Have you ever lost your keys, looked for them in earnest, and couldn’t find them, only to find them later when you weren’t looking for them? Somehow, as soon as you stop looking for them, your brain started piecing together the clues and put them together without you working on it.
It turns out that the creative process can sometimes be like this, too. If you’re stuck on a problem and can’t find the answer, one of the best things you can do is to “look away” for a while. But to look away, you have to really look away, meaning you have to divert enough of your attention to something else while you’re looking away.
But…before you look away, state the problem to yourself as specifically as possible. For instance, don’t say “I’m having trouble writing this blog post” – drill down to where you’re having the trouble. Is it the introduction? Is it piecing together a couple of the ideas? Is it expressing an idea in the context of the post? The problem with the general creative puzzle is that it’s too big to piece together, but if you focus on just one component of it, then some headway can be made on it.
What many of us don’t realize about the creative puzzles we run into is that, very often, there are multiple components to the puzzle. The first component is what I’ll call the cognitive component; this component has to do with just the aspects of the problem that can be solved purely by thinking about the problem. The second component of the problem is the emotional component; this component often doesn’t have to do with the problem itself, but is often what keeps us from being able to see the solution to the problem.
Think about this for a second. How often have you gotten stuck on something and then tried to force yourself to find the answer? Or how many times have you let what’s a momentary mental pause turn into layers of insecurity, self-doubt, frustration, anger, impatience, or depression? At that point, very little of your mental energy is being directed at the actual problem and instead is diverted to the emotional tempest you’re brewing.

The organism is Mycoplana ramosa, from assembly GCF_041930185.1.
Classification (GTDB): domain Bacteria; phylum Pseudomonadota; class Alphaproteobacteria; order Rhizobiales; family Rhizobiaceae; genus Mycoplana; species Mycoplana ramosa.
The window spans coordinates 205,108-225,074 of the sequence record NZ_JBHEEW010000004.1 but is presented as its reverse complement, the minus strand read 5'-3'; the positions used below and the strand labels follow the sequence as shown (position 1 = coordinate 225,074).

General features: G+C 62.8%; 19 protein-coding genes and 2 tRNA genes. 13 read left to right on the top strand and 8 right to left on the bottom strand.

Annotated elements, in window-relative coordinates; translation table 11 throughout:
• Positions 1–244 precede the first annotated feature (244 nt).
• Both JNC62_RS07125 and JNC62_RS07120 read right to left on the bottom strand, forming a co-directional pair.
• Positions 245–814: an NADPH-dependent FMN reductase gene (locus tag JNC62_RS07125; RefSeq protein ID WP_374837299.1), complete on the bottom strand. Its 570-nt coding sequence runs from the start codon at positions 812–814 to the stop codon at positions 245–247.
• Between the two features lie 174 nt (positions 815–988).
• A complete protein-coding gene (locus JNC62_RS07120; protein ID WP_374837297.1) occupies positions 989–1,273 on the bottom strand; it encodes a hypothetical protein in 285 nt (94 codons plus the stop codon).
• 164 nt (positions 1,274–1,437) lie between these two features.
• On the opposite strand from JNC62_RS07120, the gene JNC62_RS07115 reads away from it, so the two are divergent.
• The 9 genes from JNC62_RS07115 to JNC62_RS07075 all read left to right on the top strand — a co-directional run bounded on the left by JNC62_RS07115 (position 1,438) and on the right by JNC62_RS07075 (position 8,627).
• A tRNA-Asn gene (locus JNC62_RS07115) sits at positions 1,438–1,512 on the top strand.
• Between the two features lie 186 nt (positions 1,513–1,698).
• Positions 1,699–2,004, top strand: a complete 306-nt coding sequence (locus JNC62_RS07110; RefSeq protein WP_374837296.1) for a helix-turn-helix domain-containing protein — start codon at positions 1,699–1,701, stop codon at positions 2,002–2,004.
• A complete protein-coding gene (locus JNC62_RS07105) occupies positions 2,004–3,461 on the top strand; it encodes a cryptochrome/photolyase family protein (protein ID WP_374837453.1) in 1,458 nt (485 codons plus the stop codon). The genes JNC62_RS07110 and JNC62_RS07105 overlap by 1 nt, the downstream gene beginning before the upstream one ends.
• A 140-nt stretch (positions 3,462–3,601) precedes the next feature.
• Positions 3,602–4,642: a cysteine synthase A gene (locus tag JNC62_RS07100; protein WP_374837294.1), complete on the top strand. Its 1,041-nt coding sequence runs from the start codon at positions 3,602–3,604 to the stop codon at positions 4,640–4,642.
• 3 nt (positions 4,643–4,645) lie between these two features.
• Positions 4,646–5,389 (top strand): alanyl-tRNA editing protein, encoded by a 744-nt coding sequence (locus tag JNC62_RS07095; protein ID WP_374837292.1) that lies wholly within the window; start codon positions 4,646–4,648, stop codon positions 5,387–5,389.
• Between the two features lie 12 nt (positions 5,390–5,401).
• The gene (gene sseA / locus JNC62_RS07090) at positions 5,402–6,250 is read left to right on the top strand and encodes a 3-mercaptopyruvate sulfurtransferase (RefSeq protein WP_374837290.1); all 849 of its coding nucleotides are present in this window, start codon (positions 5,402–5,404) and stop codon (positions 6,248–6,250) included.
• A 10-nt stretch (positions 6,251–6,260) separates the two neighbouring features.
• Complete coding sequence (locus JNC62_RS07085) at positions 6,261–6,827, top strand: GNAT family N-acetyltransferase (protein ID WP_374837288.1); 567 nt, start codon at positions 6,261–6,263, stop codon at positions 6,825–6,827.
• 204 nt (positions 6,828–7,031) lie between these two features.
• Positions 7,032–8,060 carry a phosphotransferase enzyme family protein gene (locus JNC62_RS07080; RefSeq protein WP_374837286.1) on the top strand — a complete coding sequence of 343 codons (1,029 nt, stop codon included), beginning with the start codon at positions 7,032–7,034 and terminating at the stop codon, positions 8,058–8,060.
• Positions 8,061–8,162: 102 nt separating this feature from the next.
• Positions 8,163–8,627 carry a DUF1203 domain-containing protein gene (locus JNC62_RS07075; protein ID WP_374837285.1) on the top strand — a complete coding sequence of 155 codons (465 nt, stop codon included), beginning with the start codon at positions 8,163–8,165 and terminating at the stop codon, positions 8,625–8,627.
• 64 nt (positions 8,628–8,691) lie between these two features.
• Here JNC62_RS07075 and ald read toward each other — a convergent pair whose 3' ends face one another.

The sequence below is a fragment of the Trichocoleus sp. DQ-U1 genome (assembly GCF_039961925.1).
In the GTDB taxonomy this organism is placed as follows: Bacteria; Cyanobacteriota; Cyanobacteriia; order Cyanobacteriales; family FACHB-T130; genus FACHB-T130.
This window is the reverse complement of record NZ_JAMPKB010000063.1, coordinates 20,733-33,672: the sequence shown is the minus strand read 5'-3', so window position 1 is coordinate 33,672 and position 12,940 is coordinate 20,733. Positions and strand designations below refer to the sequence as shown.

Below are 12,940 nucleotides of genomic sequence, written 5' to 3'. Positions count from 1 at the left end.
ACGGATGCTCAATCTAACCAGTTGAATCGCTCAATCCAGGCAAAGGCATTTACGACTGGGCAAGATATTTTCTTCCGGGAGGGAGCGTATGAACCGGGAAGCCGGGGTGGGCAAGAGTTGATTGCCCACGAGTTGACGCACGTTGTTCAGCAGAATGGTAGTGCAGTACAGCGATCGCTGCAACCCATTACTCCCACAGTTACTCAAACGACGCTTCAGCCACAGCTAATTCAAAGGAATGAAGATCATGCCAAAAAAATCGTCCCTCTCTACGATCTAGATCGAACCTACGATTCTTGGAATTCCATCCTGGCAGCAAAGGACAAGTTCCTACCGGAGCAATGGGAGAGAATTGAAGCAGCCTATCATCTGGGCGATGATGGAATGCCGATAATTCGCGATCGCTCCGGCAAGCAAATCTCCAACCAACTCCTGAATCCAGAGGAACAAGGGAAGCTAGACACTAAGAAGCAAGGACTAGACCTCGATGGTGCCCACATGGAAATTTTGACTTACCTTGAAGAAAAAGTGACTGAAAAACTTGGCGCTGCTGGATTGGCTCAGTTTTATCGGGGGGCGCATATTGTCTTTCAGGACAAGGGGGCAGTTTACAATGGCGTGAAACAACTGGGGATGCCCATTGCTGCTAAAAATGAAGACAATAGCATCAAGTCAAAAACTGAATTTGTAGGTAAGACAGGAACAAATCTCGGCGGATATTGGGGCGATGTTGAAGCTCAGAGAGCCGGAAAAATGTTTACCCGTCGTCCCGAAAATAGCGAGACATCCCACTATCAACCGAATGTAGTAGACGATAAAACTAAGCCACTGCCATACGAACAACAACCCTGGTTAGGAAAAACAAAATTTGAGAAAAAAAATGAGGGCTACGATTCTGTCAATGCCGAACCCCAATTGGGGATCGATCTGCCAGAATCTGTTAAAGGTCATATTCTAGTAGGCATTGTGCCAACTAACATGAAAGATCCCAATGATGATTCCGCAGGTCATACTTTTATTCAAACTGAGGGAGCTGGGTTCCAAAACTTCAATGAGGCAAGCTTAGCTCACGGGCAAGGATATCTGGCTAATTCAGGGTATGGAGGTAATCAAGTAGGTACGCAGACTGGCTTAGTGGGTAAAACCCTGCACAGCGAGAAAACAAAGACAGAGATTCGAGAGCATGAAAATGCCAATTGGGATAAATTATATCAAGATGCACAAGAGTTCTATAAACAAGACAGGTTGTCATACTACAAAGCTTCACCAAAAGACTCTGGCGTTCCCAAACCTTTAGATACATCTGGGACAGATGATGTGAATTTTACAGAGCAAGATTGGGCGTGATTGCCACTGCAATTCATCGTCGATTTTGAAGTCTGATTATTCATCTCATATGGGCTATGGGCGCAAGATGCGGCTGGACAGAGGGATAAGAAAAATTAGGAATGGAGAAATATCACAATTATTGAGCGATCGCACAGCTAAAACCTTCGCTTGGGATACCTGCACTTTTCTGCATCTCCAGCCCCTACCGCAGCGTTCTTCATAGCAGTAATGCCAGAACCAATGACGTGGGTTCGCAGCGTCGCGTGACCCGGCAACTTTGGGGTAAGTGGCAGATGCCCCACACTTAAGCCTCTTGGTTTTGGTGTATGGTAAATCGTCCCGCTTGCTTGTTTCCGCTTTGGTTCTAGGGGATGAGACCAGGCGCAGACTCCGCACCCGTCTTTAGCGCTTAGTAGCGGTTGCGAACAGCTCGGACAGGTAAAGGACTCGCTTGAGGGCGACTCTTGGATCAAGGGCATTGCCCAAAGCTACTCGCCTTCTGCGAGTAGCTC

The trick here is in knowing yourself well enough to know when it’s just a mental hiccup, in which case you just need to refocus, and when it’s time to step away from the problem before you get overwhelmed by it. In the latter case, the worst thing you can do is try to force yourself to find the answer.
Instead, look away from the problem by exercising, walking around, going to a store, or talking to someone about it. The first three work because physical movement tends to encourage thinking, and the latter works because you’re probably not articulating as much of the negative emotional energy and more of the actual problem when you talk to someone else. The activities themselves, though, have to be immersive enough that the problem itself isn’t what you’re focusing on. It may seem odd, then, that I’m recommending talking to someone about the problem, but rich conversations often require enough concentration that the maintenance of the conversation is what has more of your focus than the content of the conversation.
It’s good practice to have your “looking away” activities identified so that the process becomes more reflexive. For instance, I know that playing my guitar is a sure way to look away from my problem, as are the drums on Rock Band. (Oh, Rock Band, is there a problem you can’t handle?) I can also hit the gym downstairs. You get bonus points if your looking away activities are ones that are good for you anyway.
If you’ve been racking your brain trying to solve that creative problem for the last few hours, or days, or weeks and aren’t making much headway, stop! Try some of the things I’ve mentioned above, and if they don’t work, pick up another project for a while. But, whatever you do, look way from the problem so that you have the chance to solve it.